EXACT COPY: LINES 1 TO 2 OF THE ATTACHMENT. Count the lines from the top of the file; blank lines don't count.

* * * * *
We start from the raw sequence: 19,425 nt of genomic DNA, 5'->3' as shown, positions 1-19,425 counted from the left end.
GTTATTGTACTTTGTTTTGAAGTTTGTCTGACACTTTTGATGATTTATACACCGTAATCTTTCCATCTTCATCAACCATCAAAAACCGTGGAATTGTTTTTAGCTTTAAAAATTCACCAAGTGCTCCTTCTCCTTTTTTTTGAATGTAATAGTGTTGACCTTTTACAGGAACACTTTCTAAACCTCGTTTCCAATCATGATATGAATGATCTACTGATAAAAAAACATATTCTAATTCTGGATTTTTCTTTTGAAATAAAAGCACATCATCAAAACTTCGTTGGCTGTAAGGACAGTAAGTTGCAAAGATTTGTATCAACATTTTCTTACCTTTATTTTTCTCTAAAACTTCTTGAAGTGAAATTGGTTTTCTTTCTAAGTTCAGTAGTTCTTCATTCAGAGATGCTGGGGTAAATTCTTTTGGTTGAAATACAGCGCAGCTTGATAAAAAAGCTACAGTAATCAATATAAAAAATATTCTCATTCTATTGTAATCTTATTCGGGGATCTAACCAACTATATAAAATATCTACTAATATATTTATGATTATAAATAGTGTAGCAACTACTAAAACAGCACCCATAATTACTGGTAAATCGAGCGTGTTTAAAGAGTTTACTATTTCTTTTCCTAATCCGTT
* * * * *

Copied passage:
We start from the raw sequence: 19,425 nt of genomic DNA, 5'->3' as shown, positions 1-19,425 counted from the left end.
GTTATTGTACTTTGTTTTGAAGTTTGTCTGACACTTTTGATGATTTATACACCGTAATCTTTCCATCTTCATCAACCATCAAAAACCGTGGAATTGTTTTTAGCTTTAAAAATTCACCAAGTGCTCCTTCTCCTTTTTTTTGAATGTAATAGTGTTGACCTTTTACAGGAACACTTTCTAAACCTCGTTTCCAATCATGATATGAATGATCTACTGATAAAAAAACATATTCTAATTCTGGATTTTTCTTTTGAAATAAAAGCACATCATCAAAACTTCGTTGGCTGTAAGGACAGTAAGTTGCAAAGATTTGTATCAACATTTTCTTACCTTTATTTTTCTCTAAAACTTCTTGAAGTGAAATTGGTTTTCTTTCTAAGTTCAGTAGTTCTTCATTCAGAGATGCTGGGGTAAATTCTTTTGGTTGAAATACAGCGCAGCTTGATAAAAAAGCTACAGTAATCAATATAAAAAATATTCTCATTCTATTGTAATCTTATTCGGGGATCTAACCAACTATATAAAATATCTACTAATATATTTATGATTATAAATAGTGTAGCAACTACTAAAACAGCACCCATAATTACTGGTAAATCGAGCGTGTTTAAAGAGTTTACTATTTCTTTTCCTAATCCGTT